Alma subsequently passed on tangible symbols of prophetic authority—the sacred records, the Liahona, and the Interpreters—to Helaman, in what was likely a ceremonial event (Alma 37).12 Alma transmitted these records to Helaman much as God had shown and entrusted the heavenly book to Lehi (1 Nephi 1:11). By recalling the beginning of Lehi’s throne theophany, Alma evoked the end of that story, that Lehi faithfully “went forth among the people, and began to prophesy and to declare the things which he had both seen and heard” (1 Nephi 1:18). Through these literary expressions and ceremonial transmittals, “Helaman is shown as Alma’s successor in the line of Nephite prophets.”13 The prophetic mantle was effectively transferred from Alma to Helaman, and this moment becomes, in all respects, Helaman’s prophetic call and commissioning.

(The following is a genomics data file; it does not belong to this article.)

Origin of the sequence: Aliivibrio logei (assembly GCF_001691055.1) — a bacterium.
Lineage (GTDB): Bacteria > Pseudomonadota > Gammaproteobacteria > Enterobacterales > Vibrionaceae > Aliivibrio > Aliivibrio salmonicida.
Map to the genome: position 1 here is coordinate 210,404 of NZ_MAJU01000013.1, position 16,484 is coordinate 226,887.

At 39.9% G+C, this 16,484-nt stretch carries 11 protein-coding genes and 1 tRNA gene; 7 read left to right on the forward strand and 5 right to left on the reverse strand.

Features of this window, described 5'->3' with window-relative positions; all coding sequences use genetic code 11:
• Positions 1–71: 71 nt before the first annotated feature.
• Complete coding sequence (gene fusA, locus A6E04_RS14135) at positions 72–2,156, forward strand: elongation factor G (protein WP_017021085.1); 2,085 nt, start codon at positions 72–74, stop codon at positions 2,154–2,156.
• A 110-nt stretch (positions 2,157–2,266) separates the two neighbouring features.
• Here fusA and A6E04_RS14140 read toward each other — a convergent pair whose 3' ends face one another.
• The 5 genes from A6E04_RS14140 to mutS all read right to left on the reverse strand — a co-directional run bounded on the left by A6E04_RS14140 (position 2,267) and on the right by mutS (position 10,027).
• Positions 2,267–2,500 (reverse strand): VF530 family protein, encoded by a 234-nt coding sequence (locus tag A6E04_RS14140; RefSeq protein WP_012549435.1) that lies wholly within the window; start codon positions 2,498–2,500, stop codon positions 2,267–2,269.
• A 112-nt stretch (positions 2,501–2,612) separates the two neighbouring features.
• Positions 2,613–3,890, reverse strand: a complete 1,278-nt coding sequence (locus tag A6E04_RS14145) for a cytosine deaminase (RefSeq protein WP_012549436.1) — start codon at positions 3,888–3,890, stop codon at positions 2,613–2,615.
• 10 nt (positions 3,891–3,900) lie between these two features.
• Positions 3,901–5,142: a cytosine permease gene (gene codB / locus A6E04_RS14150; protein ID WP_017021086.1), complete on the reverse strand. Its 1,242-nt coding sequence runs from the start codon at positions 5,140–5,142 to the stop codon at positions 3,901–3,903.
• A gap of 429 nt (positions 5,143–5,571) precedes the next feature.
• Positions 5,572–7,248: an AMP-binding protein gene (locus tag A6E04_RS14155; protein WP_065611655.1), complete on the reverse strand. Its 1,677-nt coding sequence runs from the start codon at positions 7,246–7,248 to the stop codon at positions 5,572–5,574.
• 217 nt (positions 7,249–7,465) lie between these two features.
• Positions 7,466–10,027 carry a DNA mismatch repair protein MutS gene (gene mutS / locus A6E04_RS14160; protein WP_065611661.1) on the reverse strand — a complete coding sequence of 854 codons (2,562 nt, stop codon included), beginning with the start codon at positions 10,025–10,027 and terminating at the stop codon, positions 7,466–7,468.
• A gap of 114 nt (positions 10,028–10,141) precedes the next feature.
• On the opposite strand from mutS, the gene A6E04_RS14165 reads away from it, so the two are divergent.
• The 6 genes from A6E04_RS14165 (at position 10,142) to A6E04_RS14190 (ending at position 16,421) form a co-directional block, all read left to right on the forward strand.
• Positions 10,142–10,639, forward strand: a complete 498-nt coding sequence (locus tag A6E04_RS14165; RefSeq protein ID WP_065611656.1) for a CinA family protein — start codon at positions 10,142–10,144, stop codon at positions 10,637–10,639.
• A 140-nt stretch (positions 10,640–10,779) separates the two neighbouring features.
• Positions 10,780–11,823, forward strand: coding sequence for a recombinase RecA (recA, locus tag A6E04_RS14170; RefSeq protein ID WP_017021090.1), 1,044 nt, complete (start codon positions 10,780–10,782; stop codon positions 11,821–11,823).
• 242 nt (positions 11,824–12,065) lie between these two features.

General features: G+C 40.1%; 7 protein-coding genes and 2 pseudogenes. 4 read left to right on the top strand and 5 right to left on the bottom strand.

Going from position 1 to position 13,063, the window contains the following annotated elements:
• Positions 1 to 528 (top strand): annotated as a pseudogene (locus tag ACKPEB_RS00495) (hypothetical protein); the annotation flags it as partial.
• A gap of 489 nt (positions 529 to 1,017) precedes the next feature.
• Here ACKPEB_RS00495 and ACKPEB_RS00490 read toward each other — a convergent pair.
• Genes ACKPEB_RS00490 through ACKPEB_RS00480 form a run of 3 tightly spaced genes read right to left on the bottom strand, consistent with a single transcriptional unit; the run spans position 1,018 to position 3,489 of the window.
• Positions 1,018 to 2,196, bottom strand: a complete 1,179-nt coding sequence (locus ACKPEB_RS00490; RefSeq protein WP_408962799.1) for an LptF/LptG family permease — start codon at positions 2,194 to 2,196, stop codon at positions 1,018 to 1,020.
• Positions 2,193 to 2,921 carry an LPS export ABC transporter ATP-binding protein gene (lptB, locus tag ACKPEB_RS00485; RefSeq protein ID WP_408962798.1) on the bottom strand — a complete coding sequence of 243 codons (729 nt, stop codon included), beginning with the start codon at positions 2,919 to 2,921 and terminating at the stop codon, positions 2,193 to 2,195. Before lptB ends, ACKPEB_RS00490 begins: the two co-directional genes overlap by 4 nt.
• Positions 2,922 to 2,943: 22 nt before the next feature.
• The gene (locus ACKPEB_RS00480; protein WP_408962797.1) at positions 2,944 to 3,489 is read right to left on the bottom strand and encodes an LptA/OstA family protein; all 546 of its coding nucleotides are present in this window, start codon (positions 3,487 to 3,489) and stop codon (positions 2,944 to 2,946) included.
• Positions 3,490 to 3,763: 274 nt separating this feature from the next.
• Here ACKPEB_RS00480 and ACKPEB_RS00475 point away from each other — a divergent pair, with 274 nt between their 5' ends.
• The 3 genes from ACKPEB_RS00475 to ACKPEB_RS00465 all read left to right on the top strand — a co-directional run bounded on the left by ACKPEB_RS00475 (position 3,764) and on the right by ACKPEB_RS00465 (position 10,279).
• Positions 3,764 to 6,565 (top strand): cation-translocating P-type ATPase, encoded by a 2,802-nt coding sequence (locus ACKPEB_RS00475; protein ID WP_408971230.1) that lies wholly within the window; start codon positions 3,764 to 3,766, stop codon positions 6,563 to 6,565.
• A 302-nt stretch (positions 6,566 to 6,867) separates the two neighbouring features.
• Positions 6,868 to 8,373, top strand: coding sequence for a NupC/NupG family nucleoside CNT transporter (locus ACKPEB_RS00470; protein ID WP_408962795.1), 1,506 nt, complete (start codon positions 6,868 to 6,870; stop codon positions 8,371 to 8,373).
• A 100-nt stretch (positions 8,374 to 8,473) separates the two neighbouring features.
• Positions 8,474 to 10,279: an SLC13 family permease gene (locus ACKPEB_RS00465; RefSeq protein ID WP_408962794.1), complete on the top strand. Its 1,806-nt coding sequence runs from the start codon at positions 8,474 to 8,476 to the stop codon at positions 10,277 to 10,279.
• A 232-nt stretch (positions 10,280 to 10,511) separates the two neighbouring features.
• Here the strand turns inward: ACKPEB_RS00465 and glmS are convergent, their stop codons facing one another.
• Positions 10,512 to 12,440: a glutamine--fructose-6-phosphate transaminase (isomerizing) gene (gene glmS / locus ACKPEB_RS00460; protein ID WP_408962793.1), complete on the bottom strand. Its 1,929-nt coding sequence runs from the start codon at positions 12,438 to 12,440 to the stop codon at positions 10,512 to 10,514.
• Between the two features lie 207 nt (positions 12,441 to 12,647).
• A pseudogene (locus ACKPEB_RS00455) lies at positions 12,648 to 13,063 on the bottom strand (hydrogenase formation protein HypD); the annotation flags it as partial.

Further Reading

Kevin L. Tolley, “Alma 36: A Call to Repentance, a Prophetic Call,” in Give Ear to My Words: Text and Context of Alma 36–42, ed. Kerry M. Hull, Nicholas J. Frederick, and Hank R. Smith (Salt Lake City and Provo, UT: Deseret Book and BYU Religious Studies Center, 2019), 297–320.

Stephen O. Smoot, “The Divine Council in the Hebrew Bible and the Book of Mormon,” Interpreter: A Journal of Mormon Scripture 27 (2017): 155–180.

Kevin L. Tolley, “To ‘See and Hear’,” Interpreter: A Journal of Mormon Scripture 18 (2016): 139–158.

Mark Alan Wright, “Nephite Daykeepers: Ritual Specialists in Mesoamerica and the Book of Mormon,” in Ancient Temple Worship: Proceedings of the Expound Symposium, 14 May 2011, ed. Matthew B. Brown et al. (Salt Lake City and Orem, UT: Eborn Books and Interpreter Foundation, 2014), 248–252.